THE END OF V: The chances are, you won't have really have had your lives touched by V - although you might have seen them hanging about on a quieter week on CD:UK, you'd have probably assumed they were the rough trade hoping to get a hop-on with some of the less-picky gay musicians.
But now, they've decided that it's time to call it a day, and in doing so, they've actually been more entertaining than ever they were when they were setting out to entertain us:
Hi ya guys,
It's a sad time for us all at the minute and not just because the snow won't settle - although that is obviously very frustrating.
Unfortunately, after the best 2 years of our lives, we've decided to call it a day as V. Words can't even begin to express how much fun we've had during our time in the band; meeting all you lot, performing to thousands upon thousands of people, making our own record and going to places we would only of otherwise dreamed of - it really has been incredible.
However, for whatever reasons, it just hasn't happened for us as big as we would have liked. It's no-ones fault, it's just that music at the moment isn't quite ready for an all singing, all dancing boyband. Blame Busted. Haha, just kidding. (But seriously - do :)
We'd like to say a huge thankyou to anyone who's ever supported the group - be it buying any of our records, travelled to a gig, or even clicked on to this very website, you're all fantastic and we're so, so, grateful.
We're sure you'll see more of us in the future as we take various career paths - Mark is going to travel to the moon like Lance out of N*Sync, Leon has set up his own Elvis lookalike agency, Antony can be seen flying harris hawks around various parts of Indonesia and Kevin and Aaron are going to live in New York with Sarah Jessica Parker.
But seriously, we've loved every single second of being in V and wouldn't change a thing. Well, maybe the album cover perhaps, hehe….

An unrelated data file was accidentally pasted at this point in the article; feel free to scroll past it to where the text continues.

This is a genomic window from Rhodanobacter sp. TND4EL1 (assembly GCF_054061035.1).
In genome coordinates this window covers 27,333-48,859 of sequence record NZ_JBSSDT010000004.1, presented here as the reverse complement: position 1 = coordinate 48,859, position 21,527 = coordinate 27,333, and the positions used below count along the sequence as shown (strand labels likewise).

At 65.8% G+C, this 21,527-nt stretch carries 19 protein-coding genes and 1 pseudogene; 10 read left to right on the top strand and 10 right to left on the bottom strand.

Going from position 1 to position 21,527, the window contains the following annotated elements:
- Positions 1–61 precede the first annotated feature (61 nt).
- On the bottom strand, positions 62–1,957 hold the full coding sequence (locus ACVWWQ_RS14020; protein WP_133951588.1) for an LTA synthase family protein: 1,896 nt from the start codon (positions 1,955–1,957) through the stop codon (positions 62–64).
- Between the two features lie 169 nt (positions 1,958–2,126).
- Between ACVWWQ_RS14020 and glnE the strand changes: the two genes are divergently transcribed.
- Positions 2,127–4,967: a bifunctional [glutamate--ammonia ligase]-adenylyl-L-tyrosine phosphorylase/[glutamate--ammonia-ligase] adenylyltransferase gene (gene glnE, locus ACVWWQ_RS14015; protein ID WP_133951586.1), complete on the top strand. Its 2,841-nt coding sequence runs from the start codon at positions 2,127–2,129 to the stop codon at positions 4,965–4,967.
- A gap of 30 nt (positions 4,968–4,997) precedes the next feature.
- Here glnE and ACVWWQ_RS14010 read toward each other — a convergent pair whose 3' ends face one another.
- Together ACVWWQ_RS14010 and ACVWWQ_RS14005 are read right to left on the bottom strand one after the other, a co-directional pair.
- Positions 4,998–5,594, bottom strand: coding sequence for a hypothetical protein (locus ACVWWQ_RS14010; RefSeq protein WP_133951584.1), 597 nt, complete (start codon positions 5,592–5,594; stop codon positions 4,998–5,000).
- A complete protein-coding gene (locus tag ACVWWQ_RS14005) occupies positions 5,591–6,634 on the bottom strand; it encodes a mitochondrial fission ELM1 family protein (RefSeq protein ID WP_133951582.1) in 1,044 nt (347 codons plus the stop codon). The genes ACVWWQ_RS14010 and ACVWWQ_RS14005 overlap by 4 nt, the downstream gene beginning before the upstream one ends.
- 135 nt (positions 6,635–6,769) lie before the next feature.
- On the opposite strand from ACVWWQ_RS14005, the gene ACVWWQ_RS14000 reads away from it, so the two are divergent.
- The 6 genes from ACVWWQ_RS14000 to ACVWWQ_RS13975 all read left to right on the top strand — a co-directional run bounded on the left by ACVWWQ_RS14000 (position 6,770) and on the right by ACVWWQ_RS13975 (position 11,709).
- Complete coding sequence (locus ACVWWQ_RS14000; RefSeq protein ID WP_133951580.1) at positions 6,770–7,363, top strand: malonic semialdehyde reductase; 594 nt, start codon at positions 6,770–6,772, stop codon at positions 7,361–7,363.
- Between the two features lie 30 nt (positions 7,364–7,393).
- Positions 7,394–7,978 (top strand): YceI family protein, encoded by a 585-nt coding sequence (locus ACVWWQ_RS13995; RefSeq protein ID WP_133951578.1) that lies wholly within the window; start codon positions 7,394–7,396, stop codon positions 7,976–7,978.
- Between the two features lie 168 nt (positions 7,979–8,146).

Take care of yourselves people,
Lots of love always,
x x x x x x
p/s Donations can be made to the V Foundation. Cash only please.
It's almost enough to have us welling up that they actually realised that they're just not cutting it. Normally there's the tired lies of "other things", promises of other careers on the stage or in acting. But V pretty much say they've got nothing else to do, it's just not worth the effort being a boyband anymore.
Farewell, then, Mark, Leon, um, the other one, and thingy. We won't actually miss you, but we'll always wonder if we should.
More from No Rock on rough trade
THEY'VE NOT REALLY DONE IT RIGHT SINCE JOHNNY MATHIS: Doing a Gap ad was once the 1990s equivalent of guesting on the Muppet Show - it wasn't exactly dignified, but it was an indication that you counted in the celeb firmament. Now, though, it seems to be the crutch for those with a hobbled career: Madonna, Missy 'now I am a game show' Elliot, Sarah 'no, I haven't actually ever seen someone who'd been slapped with a wet kipper, but then I've never seen you without a four month session of airbrushing, either' Jessica Parker. Joining the list, and presumably with the hope on both sides that it's not going to be another career gravestone:
Yes, Joss Stone. At least, unlike the others, she might at least have been in a Gap in the last few years.
EDWYN COLLINS UPDATE: According to his wife, Grace Maxwell, Edwyn is "as well as can be hoped for" following emergency brain surgery. All the good thoughts are being directed his way.
CAT TO REMAIN IN BAG A WHILE LONGER:
There had been a prospect of a new Mew album this May, but now they've decided to move it back until August
you may have already heard premature rumours that our album has been pushed back until August. This is something we've been contemplating for some time, ever trying to make it a May release. However, it has become clear to us now that we will not be able to make that schedule, hence the rumours have proven to be true. The mixing and additional mixing and organizing of the record has taken that much more time, unfortunately.
It has, however, made it possible for us to make the album even better and we've spent the time recording a new song that came up while we were in new york, which has turned out fabtabulous. In fact, I am listening to the finished mix of it right now, it's music to mine ears (and mice came to borrow rice).